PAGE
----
For my hotel developer clients, I would argue and implore EDOs from the state or local level to give as much leniency to those particular clients and folks in the tourism sector as much leniency as possible because it's just an industry that's really been impacted. If you’ve got companies that are impacted by air travel that are high impact face-to-face service-oriented, that's something that I think you really need to dig into and put some mechanisms in place – create benchmarks but have had some leniency because we want a resilient economy. We want an economy that is going to bounce back. This is not going to be an overnight thing. I think this is going to take a significant amount of time to bounce back and we have got to be really creative and we’ve all got to be in this together.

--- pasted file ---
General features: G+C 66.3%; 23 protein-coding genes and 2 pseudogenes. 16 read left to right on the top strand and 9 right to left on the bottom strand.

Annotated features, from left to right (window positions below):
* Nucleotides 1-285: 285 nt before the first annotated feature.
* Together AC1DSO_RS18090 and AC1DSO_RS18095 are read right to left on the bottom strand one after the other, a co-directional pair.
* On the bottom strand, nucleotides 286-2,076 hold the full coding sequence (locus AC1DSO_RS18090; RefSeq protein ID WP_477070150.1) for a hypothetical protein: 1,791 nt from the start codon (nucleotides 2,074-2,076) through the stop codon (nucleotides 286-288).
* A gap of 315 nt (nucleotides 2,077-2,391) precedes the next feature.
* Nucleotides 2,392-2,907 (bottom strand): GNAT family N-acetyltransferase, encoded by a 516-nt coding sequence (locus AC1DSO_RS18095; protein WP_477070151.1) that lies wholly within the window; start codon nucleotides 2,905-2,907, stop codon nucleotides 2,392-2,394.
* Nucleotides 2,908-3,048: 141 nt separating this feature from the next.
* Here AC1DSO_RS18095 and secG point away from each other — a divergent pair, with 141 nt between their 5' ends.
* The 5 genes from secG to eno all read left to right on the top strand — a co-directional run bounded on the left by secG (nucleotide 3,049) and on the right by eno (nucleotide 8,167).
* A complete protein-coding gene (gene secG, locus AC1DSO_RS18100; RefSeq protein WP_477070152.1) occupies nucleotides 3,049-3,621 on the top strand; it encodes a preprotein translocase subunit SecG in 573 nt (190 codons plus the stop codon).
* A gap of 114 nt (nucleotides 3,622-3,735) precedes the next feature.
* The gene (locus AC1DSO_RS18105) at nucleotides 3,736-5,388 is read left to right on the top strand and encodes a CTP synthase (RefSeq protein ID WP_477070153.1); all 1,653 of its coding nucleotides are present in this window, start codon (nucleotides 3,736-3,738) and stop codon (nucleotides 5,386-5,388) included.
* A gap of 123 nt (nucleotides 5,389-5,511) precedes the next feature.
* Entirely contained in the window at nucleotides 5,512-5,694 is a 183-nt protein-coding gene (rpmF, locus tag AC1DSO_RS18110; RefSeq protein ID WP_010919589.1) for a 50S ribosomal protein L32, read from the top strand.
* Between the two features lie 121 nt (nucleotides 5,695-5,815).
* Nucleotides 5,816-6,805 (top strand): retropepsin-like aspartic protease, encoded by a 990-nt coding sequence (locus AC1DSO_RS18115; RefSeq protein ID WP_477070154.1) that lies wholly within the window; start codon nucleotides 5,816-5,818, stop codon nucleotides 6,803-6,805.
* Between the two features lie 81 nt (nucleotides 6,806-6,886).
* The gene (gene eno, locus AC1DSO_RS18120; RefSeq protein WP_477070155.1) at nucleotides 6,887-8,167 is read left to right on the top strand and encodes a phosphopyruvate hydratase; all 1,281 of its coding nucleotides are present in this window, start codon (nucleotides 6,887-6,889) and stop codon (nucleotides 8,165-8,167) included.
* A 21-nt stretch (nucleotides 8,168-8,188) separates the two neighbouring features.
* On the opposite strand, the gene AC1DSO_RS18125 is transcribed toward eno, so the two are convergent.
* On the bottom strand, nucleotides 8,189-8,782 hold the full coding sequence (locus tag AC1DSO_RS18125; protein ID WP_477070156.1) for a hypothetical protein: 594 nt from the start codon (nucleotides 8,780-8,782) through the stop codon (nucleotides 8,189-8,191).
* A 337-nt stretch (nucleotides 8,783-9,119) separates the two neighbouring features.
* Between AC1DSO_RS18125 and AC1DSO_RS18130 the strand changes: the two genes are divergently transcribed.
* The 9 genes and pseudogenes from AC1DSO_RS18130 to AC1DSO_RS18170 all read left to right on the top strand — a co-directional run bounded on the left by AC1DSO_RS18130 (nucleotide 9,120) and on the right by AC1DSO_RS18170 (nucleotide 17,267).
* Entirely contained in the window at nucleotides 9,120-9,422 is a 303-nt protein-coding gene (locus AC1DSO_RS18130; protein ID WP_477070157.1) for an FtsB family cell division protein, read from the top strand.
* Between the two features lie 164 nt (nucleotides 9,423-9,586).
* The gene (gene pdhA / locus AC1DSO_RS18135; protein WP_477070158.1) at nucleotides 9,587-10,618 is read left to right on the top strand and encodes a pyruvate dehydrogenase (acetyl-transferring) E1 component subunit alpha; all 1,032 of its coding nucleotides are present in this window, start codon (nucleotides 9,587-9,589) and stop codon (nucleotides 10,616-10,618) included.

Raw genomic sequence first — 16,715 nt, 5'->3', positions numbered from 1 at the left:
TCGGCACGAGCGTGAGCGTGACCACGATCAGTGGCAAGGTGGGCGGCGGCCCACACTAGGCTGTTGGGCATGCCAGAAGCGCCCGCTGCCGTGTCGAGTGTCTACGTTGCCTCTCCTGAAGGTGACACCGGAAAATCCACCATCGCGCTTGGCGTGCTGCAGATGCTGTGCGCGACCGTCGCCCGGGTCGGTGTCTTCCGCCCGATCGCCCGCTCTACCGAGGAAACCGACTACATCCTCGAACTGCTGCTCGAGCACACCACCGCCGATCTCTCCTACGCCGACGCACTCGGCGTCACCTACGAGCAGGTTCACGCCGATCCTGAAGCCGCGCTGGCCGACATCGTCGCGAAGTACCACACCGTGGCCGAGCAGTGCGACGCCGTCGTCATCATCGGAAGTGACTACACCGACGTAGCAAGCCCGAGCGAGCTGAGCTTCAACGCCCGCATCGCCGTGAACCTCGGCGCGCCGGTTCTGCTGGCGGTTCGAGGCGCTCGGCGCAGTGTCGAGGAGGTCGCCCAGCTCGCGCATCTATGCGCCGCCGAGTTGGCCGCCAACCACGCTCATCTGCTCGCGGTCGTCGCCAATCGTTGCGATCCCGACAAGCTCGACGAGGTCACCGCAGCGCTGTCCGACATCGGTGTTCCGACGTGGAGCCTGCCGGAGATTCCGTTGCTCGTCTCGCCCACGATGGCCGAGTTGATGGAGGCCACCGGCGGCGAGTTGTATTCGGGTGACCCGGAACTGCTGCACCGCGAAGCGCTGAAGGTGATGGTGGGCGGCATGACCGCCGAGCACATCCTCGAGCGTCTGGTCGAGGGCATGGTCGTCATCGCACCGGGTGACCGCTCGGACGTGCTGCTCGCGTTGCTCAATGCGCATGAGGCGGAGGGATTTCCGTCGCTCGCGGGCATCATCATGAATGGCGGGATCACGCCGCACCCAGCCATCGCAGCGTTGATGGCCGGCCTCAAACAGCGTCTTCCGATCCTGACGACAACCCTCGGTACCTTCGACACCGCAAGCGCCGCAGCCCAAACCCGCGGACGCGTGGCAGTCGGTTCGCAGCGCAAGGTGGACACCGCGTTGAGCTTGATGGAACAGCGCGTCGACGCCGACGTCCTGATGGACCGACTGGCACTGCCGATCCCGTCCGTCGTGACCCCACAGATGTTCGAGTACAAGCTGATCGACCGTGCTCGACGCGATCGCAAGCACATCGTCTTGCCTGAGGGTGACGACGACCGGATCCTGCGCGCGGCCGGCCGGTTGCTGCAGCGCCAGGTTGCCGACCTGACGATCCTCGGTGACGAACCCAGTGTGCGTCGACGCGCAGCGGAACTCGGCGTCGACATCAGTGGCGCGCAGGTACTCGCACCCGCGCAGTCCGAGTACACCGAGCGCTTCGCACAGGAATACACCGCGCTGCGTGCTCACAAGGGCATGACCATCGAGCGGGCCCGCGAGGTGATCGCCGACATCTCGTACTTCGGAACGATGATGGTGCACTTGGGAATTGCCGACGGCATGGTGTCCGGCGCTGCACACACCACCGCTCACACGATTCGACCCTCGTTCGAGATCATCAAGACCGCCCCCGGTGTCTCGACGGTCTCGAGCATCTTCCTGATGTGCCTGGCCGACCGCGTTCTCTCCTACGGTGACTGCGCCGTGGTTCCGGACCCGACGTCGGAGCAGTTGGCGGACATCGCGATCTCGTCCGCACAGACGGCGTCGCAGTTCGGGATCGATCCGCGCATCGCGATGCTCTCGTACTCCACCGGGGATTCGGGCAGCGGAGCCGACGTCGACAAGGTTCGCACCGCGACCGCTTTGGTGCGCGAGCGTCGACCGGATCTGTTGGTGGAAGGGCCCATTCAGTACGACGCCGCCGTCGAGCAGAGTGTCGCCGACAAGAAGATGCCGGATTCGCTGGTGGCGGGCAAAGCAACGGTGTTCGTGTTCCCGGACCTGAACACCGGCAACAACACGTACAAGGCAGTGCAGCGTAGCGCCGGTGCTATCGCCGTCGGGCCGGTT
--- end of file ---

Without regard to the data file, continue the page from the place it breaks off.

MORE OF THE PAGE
Chad Chancellor: Tray, you mentioned the cities that live off tourism and maybe what kind of a time they are going to have and what to do with their incentive agreements e.g., New Orleans. You love it like I do, and if you have been here lately, you know there are cranes in the sky all over the place. There are all kinds of mixed-use developments being built. A lot of those projects are being financed with tools where a city could pay back the bonds through sales tax and property tax increase and so forth and then COVID-19 hits and so every event in New Orleans has been canceled through the end of the year. There are talks of the NFL not having home fans and so if that is the case, there will be no bodies in hotel rooms in New Orleans probably until next Mardi Gras. It would be next Mardi Gras before we have another event and you know last weekend would have been Jazz Fest. Every hotel room in the city would have been full and so you just worry about the retailers, the hotels, the bars and what not. Not only in New Orleans, but in other places that really survive off tourism and people coming to town.